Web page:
Every time we think Trumpism cannot get worse, they exceed our already low expectations. The family separation policy makes sucking up to dictators and fighting with allies look positively tame. Angela Merkel is a tough woman who can take care of herself. Children torn from their parents cannot. Let the children go, Mr. Trump.
Team Trump’s chaotic messaging has made matters even worse. The very white lady at Homeland Security cannot keep her story straight, Jeff Bo is quoting the Bible, and the president* started blaming Democrats the minute the story blew up in the administration’s face. Democrats are supposed to repeal a non-existent law so the kids can go free and/or be deported. It’s the clusterfuck of clusterfucks. That’s why I call him the Kaiser of Chaos.
What’s really going on is a hostage crisis. Team Trump are the kidnappers. They’re making unreasonable demands: FUND THE WALL or else. The hostages are children torn from their parents and placed in cages, cells whatever you want to call them. What’s important is that this outrage stop. Pronto.
Trump has no problem using immigrant children as hostages. There’s a long history in this country of demonizing non-white children as Rebecca Onion pointed out at Slate:
Like so many cruelties that have intensified under Trumpism, the idea that only white American children are truly “innocent” and worthy of protection isn’t his invention—it’s just subtext, made text. As historian Tera Hunter wrote in the New York Times, “child-snatching” has a long history in the United States. Black parents in slavery and Native American parents facing white colonialism had children sold, killed, or put into boarding schools and re-educated out of their culture. “Nits make lice,” Col. John Chivington is supposed to have said before the Sand Creek Massacre in Colorado in 1864, when his soldiers killed a group of Cheyenne and Arapaho, women, children, and all. Part of the rationale for these atrocities was that these children are not really children, in the way white people understand it—those families were not really families, and those people were not really people.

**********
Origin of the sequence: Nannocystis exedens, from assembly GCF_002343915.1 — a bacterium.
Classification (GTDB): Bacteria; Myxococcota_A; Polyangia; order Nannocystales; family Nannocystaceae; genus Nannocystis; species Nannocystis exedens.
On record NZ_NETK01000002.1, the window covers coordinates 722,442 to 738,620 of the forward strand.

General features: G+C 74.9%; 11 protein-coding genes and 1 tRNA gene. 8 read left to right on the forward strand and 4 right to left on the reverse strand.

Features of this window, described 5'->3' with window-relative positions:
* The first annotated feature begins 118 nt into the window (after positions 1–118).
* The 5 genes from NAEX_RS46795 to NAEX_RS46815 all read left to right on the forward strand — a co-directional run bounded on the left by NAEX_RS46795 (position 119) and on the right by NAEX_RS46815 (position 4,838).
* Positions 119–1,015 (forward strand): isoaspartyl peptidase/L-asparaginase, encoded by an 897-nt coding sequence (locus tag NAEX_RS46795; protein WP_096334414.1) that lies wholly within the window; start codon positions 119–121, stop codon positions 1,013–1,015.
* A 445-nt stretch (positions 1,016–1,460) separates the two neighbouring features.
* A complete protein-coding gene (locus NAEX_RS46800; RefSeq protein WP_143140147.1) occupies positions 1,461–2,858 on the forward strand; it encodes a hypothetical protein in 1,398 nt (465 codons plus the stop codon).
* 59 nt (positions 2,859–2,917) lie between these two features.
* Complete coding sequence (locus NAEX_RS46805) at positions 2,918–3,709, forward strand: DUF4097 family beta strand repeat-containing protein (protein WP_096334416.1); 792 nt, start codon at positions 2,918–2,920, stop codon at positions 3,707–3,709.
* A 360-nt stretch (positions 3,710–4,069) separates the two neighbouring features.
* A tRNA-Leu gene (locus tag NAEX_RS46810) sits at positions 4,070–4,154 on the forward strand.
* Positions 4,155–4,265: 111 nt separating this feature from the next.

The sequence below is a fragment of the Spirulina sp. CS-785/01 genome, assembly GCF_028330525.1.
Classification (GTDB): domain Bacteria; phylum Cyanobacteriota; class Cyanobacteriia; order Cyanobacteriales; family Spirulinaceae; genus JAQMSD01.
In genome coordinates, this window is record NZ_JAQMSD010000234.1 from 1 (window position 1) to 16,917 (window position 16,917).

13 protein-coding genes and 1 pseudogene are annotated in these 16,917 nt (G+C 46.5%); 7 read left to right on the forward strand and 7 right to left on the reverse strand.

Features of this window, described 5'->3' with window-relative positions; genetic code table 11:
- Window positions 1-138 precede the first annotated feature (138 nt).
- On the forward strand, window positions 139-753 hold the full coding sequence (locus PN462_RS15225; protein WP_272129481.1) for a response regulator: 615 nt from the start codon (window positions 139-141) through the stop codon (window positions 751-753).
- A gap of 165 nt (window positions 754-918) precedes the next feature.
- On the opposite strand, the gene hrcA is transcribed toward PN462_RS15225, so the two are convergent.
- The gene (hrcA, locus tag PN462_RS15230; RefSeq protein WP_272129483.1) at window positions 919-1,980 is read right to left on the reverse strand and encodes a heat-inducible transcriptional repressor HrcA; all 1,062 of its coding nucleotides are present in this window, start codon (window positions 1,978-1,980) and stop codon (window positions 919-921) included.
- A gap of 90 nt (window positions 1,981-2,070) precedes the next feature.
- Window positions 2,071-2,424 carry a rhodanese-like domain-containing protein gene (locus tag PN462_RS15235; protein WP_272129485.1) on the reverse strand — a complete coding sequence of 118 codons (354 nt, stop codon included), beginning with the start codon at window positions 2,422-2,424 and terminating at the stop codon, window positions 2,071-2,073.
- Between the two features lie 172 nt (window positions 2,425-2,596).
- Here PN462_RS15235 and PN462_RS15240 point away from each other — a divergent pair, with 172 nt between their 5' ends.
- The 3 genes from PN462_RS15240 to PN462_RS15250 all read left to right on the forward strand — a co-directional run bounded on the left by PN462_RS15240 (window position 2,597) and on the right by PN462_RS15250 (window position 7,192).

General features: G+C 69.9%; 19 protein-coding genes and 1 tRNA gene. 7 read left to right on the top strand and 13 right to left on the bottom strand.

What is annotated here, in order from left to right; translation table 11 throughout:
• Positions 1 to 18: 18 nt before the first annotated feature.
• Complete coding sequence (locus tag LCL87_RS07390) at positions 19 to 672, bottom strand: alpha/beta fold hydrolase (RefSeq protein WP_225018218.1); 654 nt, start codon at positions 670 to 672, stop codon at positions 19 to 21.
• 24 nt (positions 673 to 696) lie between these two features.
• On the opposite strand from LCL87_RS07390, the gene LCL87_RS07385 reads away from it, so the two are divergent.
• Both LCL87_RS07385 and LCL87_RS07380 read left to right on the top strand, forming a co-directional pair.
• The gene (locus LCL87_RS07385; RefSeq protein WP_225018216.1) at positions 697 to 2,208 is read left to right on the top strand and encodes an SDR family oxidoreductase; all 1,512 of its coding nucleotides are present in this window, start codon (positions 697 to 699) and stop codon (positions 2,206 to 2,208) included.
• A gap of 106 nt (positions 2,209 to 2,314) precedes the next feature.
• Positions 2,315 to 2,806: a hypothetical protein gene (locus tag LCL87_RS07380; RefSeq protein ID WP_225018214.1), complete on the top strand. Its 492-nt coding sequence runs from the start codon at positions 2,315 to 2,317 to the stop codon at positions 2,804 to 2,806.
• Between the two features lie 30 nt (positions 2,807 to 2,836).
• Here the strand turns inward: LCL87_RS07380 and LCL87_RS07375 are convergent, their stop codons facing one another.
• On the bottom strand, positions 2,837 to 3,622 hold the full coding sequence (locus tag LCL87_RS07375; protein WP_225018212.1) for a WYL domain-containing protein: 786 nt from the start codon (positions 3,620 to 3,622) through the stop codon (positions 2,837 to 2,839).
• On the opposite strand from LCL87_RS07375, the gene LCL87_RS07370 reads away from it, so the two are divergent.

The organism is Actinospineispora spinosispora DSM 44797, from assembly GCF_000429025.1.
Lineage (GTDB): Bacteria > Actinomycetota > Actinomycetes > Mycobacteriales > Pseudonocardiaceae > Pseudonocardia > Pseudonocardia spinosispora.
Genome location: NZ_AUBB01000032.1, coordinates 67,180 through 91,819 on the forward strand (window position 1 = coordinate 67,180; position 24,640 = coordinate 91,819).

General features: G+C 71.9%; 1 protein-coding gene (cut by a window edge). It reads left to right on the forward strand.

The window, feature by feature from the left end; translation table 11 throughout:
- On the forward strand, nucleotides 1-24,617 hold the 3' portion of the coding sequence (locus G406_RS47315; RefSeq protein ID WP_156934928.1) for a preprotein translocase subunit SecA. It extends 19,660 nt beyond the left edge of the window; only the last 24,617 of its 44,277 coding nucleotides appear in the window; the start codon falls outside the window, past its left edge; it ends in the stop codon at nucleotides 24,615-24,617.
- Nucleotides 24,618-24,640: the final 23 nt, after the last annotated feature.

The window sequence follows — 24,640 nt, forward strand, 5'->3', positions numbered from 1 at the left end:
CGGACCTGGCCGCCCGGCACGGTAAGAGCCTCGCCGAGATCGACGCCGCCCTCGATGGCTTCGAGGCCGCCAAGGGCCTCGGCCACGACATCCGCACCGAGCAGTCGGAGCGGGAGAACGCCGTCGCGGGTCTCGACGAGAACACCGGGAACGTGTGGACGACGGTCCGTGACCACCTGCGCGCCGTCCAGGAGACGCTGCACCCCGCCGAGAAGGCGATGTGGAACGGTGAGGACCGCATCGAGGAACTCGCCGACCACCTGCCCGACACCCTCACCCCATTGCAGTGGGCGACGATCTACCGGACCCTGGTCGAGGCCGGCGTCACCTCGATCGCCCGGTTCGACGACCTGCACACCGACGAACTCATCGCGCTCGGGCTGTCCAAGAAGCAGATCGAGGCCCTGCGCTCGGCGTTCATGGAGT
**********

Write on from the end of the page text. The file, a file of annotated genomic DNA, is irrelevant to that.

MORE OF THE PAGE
It’s horrifying that Trump *is* capable of saying something as deplorable (there’s that word again) as “nits make lice.” In this instance, it’s probably good that his ignorance of history is as profound as his malice for everyone who does not look like him. It’s been a long time since we’ve seen such raw, naked, overt racism in the White House. It should curdle the blood of all decent Americans. It was too much for Laura Bush. Let the children go, Mr. Trump.
Adding to the horror of the situation is that the New Yorker is reporting that the government does not have a plan or protocol to reunite the families they’ve torn apart. They think of them as pawns in this president’s* game of low brow chess with Congress. It’s because the families consist of “nits and lice” as far as the Trump regime is concerned. They do not give a damn.
I thought of Francis Bacon’s words when I sat down to write this post:
He that hath wife and children hath given hostages to fortune; for they are impediments to great enterprises, either of virtue or mischief.
There’s no fortune to be made in this situation. Donald Trump’s goal is to wreak as much havoc and destruction as possible while he’s in office. They say that misery loves company and the Insult Comedian is one miserable, angry son-of-a-bitch. His election made us all hostages to misfortune.
We should resist in whatever way available and, more importantly, get out and vote this November. Only a Democratic Congress can reign in this cruel, racist, and evil government. I’m tired of being a hostage to misfortune.
The last word goes to the good people at the New York Daily News. A tabloid headline speaks louder than a thousand words;
2 thoughts on “Hostages To Misfortune”
Reblogged this on biblebeltsite and commented:
THIS POLICY of the TRUMP ADMINISTRATION is EVIL!
Dirty Don (Trump) is an immoral person. Just look at his past. He has no empathy or compassion, his actions have only served to please or satisfy him in the past and present.
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